Seminario Regular #5: Plans and Situated (Algorithmic) Actions: Networked Medical Devices as Sites of Feminist Technoscience or Encountering the More Than Human in the Middle of the Night.


Les invitamos cordialmente a la quinta sesión del Seminario Regular Sociedad, Diseño y Tecnología (SDT). Este seminario abierto busca abrir espacios de encuentro interdisciplinario, en dónde se presentarán y comentarán investigaciones, proyectos o intervenciones sobre temáticas ligadas a datos, interfaces y tecnologías digitales en su más amplio espectro. En la ocasión también se aprovechara de lanzar el 13° número de la Revista Diseña titulado “Design-Led Research Into Matters of Concern” que cuenta con destacadas contribuciones como de Stan Ruecker, Lisa Mercer o la propia Laura Forlano.

La quinta sesión del seminario se realizará el próximo jueves 10 de enero a las 12:00 en el Salón Sergio Larraín del campus Lo Contador PUC, Santiago.  Contaremos con la presentación de Laura Forlano, directora del Critical Futures Lab y profesora asociada del Instituto de Diseño del Illinois Institute of Technology.  En la presentación Laura abordará sobre sus más recientes trabajos que se basan en una concepción posthumanista o más-que-humana y que apuntan hacia una aproximación feminista del diseño y la tecnología.  Agradecemos difundir la información a todas las personas que les pueda interesar.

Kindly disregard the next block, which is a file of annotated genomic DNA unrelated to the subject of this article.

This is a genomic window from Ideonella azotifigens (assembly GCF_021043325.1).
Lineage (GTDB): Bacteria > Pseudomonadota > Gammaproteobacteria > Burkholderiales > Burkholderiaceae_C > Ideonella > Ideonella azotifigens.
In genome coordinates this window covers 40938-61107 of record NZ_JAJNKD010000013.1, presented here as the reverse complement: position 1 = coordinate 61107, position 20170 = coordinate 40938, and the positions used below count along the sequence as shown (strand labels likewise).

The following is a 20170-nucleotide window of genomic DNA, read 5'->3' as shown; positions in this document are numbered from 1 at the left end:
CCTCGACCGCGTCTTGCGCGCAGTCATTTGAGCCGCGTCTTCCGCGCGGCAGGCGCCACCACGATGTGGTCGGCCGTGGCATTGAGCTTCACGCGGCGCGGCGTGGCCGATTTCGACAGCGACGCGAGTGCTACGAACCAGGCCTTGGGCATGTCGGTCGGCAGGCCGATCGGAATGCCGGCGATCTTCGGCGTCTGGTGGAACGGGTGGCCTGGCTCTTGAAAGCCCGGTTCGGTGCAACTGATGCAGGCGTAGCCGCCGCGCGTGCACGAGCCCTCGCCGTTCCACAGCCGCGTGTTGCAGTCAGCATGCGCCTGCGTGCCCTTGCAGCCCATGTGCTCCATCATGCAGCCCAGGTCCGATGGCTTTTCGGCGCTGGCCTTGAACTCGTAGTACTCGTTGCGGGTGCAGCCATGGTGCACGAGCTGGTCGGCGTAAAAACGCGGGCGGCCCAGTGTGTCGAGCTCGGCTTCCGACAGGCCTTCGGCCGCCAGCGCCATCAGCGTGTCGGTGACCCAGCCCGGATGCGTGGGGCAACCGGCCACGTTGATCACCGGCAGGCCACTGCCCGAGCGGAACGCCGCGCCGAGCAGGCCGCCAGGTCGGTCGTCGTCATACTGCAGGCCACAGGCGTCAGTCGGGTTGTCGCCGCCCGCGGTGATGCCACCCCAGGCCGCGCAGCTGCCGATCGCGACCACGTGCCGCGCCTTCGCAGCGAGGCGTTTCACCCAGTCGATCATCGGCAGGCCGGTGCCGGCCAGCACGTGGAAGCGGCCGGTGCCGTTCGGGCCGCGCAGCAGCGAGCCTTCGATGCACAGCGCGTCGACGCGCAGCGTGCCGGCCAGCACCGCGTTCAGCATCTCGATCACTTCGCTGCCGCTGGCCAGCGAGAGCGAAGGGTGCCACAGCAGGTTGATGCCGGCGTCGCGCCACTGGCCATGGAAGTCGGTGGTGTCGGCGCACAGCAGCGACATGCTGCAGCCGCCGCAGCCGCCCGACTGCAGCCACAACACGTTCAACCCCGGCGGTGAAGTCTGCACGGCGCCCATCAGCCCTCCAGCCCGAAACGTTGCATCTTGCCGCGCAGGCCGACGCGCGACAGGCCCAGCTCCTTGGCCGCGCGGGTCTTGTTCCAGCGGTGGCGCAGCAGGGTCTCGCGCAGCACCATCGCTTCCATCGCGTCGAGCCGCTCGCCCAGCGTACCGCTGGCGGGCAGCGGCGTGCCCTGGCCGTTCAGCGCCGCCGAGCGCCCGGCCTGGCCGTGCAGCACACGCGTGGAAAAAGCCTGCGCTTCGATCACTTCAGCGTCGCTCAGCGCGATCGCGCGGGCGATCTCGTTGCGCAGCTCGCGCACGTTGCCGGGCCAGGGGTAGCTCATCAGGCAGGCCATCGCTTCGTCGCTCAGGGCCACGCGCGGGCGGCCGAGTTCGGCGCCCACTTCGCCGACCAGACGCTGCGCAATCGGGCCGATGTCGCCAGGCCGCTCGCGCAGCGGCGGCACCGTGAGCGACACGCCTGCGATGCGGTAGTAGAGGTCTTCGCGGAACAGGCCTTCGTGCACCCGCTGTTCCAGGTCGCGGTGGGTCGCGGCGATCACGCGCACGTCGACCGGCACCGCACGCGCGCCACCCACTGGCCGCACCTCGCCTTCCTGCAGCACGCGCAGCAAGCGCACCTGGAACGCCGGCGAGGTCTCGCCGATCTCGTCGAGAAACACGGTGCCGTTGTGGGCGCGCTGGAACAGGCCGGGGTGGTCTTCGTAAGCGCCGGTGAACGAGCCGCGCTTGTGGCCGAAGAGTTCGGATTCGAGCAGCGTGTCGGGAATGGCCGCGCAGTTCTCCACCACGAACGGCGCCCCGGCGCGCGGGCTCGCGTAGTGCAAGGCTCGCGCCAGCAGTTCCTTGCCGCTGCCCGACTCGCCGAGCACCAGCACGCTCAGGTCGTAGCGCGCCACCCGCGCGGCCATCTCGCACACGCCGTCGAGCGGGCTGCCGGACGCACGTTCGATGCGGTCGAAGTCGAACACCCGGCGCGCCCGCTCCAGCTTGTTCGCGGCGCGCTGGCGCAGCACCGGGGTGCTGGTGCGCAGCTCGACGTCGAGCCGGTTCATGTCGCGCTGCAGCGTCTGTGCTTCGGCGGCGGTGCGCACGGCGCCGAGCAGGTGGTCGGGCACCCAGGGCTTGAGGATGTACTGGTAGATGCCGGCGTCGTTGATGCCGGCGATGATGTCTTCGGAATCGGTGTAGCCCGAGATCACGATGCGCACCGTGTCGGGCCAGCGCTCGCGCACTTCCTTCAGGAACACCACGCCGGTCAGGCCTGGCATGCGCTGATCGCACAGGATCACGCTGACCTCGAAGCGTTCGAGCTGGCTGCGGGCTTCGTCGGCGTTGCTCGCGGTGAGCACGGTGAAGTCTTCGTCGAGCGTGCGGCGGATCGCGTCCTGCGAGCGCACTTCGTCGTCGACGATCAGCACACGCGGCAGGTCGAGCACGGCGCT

Abstract: How do you study people, things and futures that do not yet exist? And, what does a feminist approach to designing futures look like? Based on 10 years of scholarship and creative practice, this talk will draw on theories around the posthuman and the more-than-human in order to understand the emergent aesthetics, ethics and politics at the intersection of design and technology. This paper takes on the tensions between the imaginaries of automation and in networked medical devices and the realities of lived experience by analyzing “the world’s first hybrid closed loop system,” a recently released insulin pump and continuous glucose monitor (CGM) system. In particular, through autoethnographic accounts of living with these devices, I develop a multi-scalar theory of broken body thinking that collapses the world onto the body, which suggested a different set of concerns, relations, contingencies and processes within discussions of decay, maintenance, repair and care. By drawing on the posthuman and the more-than-human, we can engage more deeply with the connections between our own experiences and those of technologies and other beings. Specifically, as hybrids, these concepts resist binaries and dualisms, instead allowing use to explore multiple, relational futures. This talk will draw on examples from design research that demonstrate a critical, participatory and speculative engagement with these futures.